Dallas-based Hunt Energy Network formed a venture with Manulife Investment Management to develop 500 MW of energy storage within the Electric Reliability Council of Texas (ERCOT).
The new company will be called HEN Infrastructure and will develop and manage a portfolio of distribution-level energy storage assets in ERCOT, dispatched by Hunt Energy Network’s TraDER platform.
The assets are intended to provide ERCOT with distributed, coordinated, fast-responding generation and load resources to balance power across the grid. The TraDER platform will automate trading and settlement activities.
HEN Infrastructure currently has 100 MW of energy storage assets in development across ERCOT with operations targeted for the first quarter of 2022. The firm has another 400 MW that it hopes to deploy over the following 36 months.
Investment bank Javelin Capital acted as advisor to Hunt Energy Network on the transaction. Hunt is led by Pat Wood III, a former chair of the Federal Energy Regulatory Commission and the Public Utility Commission of Texas.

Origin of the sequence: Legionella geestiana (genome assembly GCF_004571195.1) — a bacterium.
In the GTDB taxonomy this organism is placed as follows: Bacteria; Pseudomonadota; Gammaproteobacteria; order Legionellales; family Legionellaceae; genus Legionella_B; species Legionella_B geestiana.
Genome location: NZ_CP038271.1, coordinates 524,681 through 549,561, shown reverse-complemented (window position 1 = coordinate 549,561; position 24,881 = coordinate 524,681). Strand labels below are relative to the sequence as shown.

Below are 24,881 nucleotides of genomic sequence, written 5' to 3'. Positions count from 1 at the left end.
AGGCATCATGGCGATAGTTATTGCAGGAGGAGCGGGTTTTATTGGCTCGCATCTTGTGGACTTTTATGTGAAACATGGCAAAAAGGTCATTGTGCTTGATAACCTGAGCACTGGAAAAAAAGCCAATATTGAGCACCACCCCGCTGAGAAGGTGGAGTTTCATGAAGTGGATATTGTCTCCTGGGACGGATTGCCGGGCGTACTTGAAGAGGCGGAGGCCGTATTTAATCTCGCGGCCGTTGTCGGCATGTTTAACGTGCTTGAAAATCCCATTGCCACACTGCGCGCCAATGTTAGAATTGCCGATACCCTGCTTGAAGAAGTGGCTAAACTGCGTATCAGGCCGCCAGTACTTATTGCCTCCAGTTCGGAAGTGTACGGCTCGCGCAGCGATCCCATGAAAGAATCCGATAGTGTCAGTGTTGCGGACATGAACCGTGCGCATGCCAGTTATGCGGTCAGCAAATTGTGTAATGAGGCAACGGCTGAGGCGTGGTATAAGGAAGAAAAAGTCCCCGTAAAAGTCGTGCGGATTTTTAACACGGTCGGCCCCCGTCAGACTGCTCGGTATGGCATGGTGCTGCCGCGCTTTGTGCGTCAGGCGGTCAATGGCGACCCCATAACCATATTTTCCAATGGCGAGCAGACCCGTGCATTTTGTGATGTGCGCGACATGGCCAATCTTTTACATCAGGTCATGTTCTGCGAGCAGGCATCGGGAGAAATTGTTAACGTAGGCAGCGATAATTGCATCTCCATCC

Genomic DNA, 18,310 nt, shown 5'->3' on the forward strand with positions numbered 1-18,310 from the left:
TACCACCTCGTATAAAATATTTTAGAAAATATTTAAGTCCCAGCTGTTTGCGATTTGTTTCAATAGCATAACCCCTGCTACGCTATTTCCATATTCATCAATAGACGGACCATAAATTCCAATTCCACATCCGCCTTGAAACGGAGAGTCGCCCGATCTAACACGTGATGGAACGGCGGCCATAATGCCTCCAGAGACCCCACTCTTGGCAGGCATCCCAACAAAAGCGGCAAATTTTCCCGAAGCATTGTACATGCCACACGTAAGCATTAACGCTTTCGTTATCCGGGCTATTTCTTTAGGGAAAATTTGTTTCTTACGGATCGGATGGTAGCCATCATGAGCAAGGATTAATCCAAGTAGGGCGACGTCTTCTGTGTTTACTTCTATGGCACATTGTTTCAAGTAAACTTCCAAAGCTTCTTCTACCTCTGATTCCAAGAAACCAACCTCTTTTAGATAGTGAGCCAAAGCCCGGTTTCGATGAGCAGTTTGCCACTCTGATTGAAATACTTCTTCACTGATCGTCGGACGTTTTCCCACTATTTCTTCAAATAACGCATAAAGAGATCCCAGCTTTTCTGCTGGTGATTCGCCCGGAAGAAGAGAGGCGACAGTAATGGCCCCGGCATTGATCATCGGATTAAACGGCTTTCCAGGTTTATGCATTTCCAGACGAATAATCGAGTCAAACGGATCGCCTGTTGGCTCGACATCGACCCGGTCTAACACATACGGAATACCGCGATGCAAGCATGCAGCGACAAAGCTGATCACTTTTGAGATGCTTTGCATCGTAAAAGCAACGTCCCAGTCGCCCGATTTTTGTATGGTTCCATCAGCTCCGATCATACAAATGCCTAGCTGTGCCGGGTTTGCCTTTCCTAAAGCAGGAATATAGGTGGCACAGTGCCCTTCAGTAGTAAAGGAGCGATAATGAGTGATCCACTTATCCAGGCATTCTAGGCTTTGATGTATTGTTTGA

More storage for ERCOT
It’s been a bit of March Madness for energy storage in ERCOT. Wärtsilä said it will supply energy storage technology for two projects with a combined rated capacity of 200 MW in south Texas. The Madero and Ignacio plants will provide grid support, including frequency regulation, to ERCOT.
The order was placed by Able Grid Energy Solutions, a utility-scale energy storage project development arm of MAP RE/ES. Wärtsilä has also signed 10-year guaranteed asset performance agreements for the equipment. As part of the deal, Wärtsilä will supply its GridSolv Quantum energy storage technology as well as a management platform to monitor and control energy flow.
And earlier in the month, it was reported that an entity linked to Tesla will develop a 100 MW lithium-ion battery energy storage facility south of Houston. Gambit Energy Storage could have the grid-connected facility in service by June.
The project would include lithium iron phosphate (LiFePO4 or “LFP”) batteries, similar to those used in portable electronic devices such as laptops, mobile phones, electric bikes, and cars. The project site is near a 138 kV substation in Angleton, Texas, and would offer black start capability to help the ERCOT grid recover after a blackout.
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